Maybe you want attention. Maybe you’re a world-class procrastinator. Maybe you have some horrible, life-threatening disease. Or maybe you’re just really, really passionate about the moral dilemma of doctor-assisted suicide.

Do you remember what’s going to be on the test tomorrow? Do you remember the last time you saw the sun? Do you remember what your girlfriend (ex-girlfriend, as the case may be) looks like? And yes, it’s cheating to check Facebook.

Get a grip! Put on a jacket and go outside. Smell that? That’s air. Go to the library, where you can study without distractions. Take out some paper. Jot down notes. Start writing:


The internet isn’t about frames and ugly 2-page personal websites anymore

January 16, 2008 at 2:46 pm | Posted in blogging, computers, geeky, internet, opinion, social | 2 Comments
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The fact that this realization still strikes me profound after a few days can only indicate 2 things: 1) that I think too much about the internet, and 2) that my thoughts about the internet are at least 2 years behind everyone else’s. But since we’re on the subject, I might as well share some writings I’ve found by those who don’t suffer from my propensity for lagging behind the times.

Tim O’Reilly, head of O’Reilly Media and one of the most influential figures on the development of the web in the last decade, has the following to say about a certain “collective intelligence” taking hold on the internet:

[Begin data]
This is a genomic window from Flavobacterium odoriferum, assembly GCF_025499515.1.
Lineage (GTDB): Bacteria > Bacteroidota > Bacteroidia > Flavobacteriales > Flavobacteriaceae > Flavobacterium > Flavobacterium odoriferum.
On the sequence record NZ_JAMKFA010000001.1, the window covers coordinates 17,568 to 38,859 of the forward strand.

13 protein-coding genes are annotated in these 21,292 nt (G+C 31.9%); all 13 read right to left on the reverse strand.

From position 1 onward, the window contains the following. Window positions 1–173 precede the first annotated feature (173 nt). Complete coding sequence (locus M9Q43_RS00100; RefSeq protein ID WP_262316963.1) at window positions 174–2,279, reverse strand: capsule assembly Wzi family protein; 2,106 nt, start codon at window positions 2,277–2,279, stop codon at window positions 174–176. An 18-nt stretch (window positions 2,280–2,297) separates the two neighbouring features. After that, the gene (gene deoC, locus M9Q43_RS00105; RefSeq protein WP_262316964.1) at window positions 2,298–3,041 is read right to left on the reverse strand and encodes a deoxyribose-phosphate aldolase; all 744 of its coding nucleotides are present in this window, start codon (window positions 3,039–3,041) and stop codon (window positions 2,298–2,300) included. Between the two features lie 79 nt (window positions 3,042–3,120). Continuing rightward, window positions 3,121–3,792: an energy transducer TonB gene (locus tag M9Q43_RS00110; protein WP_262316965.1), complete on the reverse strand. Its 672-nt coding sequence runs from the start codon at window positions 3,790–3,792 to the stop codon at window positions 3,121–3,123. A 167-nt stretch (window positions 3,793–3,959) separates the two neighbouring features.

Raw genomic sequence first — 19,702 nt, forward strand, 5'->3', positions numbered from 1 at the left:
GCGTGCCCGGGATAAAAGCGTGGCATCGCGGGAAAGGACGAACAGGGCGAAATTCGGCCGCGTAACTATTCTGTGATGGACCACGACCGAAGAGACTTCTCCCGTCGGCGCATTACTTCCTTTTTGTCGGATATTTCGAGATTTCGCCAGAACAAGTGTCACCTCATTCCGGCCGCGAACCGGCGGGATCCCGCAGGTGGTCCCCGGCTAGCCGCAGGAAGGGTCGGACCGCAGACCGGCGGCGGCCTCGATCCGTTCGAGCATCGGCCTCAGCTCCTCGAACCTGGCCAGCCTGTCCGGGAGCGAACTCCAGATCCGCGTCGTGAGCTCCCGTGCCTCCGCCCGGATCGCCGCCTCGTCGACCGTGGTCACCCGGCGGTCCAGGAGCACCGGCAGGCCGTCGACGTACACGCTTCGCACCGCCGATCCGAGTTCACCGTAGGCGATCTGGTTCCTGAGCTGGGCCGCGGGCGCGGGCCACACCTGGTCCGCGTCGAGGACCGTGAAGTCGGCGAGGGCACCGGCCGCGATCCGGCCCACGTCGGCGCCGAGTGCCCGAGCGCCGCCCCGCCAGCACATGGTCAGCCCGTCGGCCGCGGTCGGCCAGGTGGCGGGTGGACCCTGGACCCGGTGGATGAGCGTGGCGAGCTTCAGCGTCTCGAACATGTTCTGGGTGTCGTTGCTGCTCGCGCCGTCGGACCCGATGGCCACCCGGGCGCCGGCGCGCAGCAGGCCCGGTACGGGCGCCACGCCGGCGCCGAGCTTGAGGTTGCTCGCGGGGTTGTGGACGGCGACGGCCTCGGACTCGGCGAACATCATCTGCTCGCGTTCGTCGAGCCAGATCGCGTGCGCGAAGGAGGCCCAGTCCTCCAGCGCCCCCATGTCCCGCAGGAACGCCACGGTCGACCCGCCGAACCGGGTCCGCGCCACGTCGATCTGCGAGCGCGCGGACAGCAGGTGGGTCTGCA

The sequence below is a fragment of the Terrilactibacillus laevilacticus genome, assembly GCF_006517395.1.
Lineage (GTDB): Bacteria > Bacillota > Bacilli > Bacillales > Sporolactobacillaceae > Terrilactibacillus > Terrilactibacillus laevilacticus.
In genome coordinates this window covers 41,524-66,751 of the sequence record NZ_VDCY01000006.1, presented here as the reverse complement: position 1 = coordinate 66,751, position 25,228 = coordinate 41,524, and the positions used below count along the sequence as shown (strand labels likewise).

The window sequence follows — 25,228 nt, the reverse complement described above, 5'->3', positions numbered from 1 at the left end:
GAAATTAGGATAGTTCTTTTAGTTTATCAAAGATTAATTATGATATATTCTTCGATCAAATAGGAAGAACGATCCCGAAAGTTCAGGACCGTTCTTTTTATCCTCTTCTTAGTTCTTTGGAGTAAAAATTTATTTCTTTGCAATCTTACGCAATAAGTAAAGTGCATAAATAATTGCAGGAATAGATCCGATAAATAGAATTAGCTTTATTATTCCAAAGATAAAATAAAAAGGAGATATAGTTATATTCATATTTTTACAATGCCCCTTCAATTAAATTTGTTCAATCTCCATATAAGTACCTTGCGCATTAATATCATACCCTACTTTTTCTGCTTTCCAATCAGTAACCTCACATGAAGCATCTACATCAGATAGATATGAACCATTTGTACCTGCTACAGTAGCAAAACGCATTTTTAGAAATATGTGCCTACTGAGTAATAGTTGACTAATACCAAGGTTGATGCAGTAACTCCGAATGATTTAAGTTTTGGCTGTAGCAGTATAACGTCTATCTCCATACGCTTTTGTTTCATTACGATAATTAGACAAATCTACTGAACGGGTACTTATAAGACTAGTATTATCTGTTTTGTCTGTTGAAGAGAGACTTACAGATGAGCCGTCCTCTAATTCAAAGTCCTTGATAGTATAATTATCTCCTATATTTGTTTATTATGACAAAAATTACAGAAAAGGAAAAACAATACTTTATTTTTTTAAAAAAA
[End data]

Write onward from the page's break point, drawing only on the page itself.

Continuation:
If an essential part of Web 2.0 is harnessing collective intelligence, turning the web into a kind of global brain, the blogosphere is the equivalent of constant mental chatter in the forebrain, the voice we hear in all of our heads. It may not reflect the deep structure of the brain, which is often unconscious, but is instead the equivalent of conscious thought. And as a reflection of conscious thought and attention, the blogosphere has begun to have a powerful effect.

First, because search engines use link structure to help predict useful pages, bloggers, as the most prolific and timely linkers, have a disproportionate role in shaping search engine results. Second, because the blogging community is so highly self-referential, bloggers paying attention to other bloggers magnifies their visibility and power. The “echo chamber” that critics decry is also an amplifier (Link to article here).